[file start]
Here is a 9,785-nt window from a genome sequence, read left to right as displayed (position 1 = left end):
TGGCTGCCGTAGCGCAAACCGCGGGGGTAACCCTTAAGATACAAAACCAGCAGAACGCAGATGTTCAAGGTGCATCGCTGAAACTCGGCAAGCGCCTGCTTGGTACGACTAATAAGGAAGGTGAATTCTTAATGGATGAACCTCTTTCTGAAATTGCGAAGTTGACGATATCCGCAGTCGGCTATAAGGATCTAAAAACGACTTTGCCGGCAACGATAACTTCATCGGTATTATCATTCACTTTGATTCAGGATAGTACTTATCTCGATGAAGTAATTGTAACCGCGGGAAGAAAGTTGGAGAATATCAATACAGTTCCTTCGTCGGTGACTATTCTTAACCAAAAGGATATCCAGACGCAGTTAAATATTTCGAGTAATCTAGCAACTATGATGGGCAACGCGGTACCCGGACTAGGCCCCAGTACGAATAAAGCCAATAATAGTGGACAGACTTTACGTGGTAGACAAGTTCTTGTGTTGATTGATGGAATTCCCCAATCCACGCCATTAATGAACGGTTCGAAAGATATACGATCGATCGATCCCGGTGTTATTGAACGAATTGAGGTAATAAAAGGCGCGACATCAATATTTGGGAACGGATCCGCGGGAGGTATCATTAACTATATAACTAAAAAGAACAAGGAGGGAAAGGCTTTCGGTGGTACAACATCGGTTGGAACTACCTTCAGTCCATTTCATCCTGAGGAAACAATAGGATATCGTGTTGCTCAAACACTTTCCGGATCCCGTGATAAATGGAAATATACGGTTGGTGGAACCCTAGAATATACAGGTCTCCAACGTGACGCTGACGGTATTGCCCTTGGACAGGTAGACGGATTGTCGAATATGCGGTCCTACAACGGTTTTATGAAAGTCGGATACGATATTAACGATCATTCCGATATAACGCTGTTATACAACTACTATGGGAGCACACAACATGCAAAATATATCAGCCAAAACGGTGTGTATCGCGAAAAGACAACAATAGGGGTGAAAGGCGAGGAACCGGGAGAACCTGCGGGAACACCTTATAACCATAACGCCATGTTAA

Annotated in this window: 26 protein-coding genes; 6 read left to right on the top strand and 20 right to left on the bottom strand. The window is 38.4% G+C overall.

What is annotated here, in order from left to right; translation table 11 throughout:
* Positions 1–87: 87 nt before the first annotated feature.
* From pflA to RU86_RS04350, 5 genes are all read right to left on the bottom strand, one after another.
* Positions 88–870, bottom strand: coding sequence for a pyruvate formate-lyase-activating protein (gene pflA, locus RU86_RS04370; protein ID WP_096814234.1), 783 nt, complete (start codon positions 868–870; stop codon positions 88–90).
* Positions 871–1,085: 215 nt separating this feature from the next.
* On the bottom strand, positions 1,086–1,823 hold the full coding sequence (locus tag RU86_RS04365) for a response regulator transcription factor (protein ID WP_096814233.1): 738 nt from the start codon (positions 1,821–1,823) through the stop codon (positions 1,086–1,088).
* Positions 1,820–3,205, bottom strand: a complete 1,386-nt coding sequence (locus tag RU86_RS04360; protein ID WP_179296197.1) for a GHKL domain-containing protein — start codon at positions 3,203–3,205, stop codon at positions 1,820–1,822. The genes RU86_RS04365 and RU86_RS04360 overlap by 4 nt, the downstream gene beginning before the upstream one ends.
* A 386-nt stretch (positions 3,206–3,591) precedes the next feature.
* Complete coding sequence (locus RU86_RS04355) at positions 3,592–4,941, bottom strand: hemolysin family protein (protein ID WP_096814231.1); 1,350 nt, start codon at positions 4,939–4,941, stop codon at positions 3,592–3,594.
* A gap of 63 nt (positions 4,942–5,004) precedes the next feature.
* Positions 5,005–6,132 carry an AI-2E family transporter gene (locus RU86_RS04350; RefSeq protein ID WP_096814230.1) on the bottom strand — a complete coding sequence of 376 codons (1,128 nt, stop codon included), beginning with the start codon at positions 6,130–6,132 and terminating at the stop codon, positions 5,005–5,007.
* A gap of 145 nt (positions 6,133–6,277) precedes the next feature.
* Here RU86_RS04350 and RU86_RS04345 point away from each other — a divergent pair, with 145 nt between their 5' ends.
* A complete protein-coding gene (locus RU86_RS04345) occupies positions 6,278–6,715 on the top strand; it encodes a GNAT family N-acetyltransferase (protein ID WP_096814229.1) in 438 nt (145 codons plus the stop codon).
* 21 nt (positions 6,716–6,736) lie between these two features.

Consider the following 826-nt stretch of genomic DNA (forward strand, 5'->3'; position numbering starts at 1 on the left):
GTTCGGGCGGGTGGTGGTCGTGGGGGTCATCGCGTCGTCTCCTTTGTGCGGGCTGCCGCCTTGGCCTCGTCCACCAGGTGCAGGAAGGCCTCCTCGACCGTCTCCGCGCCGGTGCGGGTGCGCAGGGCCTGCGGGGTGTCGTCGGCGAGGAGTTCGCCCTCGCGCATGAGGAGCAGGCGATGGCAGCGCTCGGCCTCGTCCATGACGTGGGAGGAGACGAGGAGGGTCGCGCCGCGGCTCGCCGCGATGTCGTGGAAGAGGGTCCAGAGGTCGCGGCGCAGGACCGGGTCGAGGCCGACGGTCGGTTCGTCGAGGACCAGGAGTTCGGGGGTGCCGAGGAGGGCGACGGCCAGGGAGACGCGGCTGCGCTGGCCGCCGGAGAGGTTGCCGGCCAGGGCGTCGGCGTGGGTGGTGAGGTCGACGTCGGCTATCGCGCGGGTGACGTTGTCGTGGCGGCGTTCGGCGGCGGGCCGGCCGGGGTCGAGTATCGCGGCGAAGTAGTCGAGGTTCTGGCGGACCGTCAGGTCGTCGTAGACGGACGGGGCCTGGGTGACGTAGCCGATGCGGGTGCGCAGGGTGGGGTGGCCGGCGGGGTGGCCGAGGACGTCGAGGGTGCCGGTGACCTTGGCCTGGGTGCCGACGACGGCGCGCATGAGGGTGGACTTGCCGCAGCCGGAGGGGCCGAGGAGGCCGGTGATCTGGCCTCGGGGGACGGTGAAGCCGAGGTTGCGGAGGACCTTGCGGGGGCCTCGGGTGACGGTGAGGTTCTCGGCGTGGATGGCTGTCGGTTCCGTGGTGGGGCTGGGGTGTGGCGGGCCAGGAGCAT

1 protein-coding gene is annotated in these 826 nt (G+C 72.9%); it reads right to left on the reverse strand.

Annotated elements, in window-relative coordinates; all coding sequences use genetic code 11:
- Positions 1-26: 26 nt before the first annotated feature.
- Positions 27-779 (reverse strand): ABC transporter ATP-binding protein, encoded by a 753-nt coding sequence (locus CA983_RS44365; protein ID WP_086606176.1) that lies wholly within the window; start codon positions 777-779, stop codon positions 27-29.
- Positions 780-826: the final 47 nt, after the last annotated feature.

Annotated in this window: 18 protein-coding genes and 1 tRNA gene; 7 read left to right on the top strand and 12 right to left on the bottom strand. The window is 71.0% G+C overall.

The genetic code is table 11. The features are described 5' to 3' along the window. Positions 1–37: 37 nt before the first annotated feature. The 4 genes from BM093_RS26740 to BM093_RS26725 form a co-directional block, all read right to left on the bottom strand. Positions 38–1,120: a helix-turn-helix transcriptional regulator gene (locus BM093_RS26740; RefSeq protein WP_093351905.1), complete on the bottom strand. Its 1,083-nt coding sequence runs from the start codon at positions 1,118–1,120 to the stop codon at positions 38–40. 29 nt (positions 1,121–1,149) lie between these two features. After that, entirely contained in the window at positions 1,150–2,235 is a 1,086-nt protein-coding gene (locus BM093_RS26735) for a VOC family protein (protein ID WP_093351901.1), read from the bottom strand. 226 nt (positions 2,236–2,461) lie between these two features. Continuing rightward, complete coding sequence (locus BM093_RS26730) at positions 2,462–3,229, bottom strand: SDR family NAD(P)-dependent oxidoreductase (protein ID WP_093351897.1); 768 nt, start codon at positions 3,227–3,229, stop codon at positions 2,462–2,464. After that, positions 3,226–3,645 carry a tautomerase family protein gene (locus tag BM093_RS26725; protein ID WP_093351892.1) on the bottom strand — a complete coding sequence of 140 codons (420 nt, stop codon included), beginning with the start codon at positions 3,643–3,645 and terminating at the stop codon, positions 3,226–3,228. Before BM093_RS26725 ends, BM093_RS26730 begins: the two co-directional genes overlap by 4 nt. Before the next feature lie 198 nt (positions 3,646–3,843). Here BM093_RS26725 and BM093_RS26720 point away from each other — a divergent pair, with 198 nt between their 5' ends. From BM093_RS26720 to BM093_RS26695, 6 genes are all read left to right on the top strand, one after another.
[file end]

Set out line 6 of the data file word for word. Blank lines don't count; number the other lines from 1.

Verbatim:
* From pflA to RU86_RS04350, 5 genes are all read right to left on the bottom strand, one after another.